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Dog ears aren’t just for listening

Dog ears are constantly telling us what they feel. They can be big, little, pointy, furry or floppy but we just need to pay attention to those amazing ears.

Alert ears

You know the look. Your dog has seen or heard something and is deciding what to do. His ears are pricked, body weight is rolled forward, his tail is lifted and his mouth is shut. Just by the angle of his ears, we can tell he is on alert.

Ears in Neutral Position

A dog’s ears will lay in a neutral position when he is relaxed. Neutral means that the ears are not pricked forward, drooping down, or pasted to his head. According to the natural lay of the breed of the dog, the ears are just sitting easy. 

Attentive/Pricked Ears

If you make a funny sound your dog may prick his ears forward and also offer a head tilt. The mouth is usually open, indicating a happy demeanor. Your dog is giving his full attention

Changing Position

A dog whose ears are flicking about with a closed mouth is trying to decide how he feels. It’s like he is mulling things over and trying to figure something out. Understand that he needs a little time to commit. He’s trying to decide how he feels about his current situation and the sounds around him. Notice his jaw is not relaxed, but closed.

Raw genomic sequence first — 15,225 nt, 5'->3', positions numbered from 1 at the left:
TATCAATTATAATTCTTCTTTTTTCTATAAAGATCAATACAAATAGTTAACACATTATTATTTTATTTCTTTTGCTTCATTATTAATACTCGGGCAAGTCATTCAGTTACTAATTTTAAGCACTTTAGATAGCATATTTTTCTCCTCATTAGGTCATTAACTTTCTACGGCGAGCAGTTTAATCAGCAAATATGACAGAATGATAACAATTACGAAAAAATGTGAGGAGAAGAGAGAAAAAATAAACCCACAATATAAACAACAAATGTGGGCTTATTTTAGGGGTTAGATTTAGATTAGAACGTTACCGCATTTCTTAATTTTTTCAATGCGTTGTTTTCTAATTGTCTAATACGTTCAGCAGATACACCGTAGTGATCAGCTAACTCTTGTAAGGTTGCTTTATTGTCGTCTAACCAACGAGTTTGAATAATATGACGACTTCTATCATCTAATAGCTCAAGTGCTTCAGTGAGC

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Dropped or Pinned Ears

Dogs can drop/lower their ears when they are both happy and nervous. It’s important to consider the rest of the dog’s body language. The ears are “dropped” when the dog is offering pro social behavior, like this pup.

Observe a dog lovingly kissing a friend’s face. His body is likely wiggly and loose. This dog will use dropped ears to show he is harmless and happy to be social.

Extremely Pinned Ears

When a dog is using every square inch and muscle in his body to tell us he is nervous and fearful, his ears are included.

When you see a dog with ears pinned back extremely tight, s tail is between his legs, and his body is tight and tense, you are seeing a dog in the grips of fear. He will turn not just his head, but his shoulders and full body away from the greeter.

There you have it!

If you call your dog, and you feel he is ignoring you, look closely at his ears. This “selective hearing” may mean that he is actually being attentive to different sounds, on alert, or tuned in waiting or background sounds we are not even aware of. Perhaps, he’s not coming to you, because he is nervous that you are mad at him. Pay attention and learn what your dog’s ears are communicating to you.

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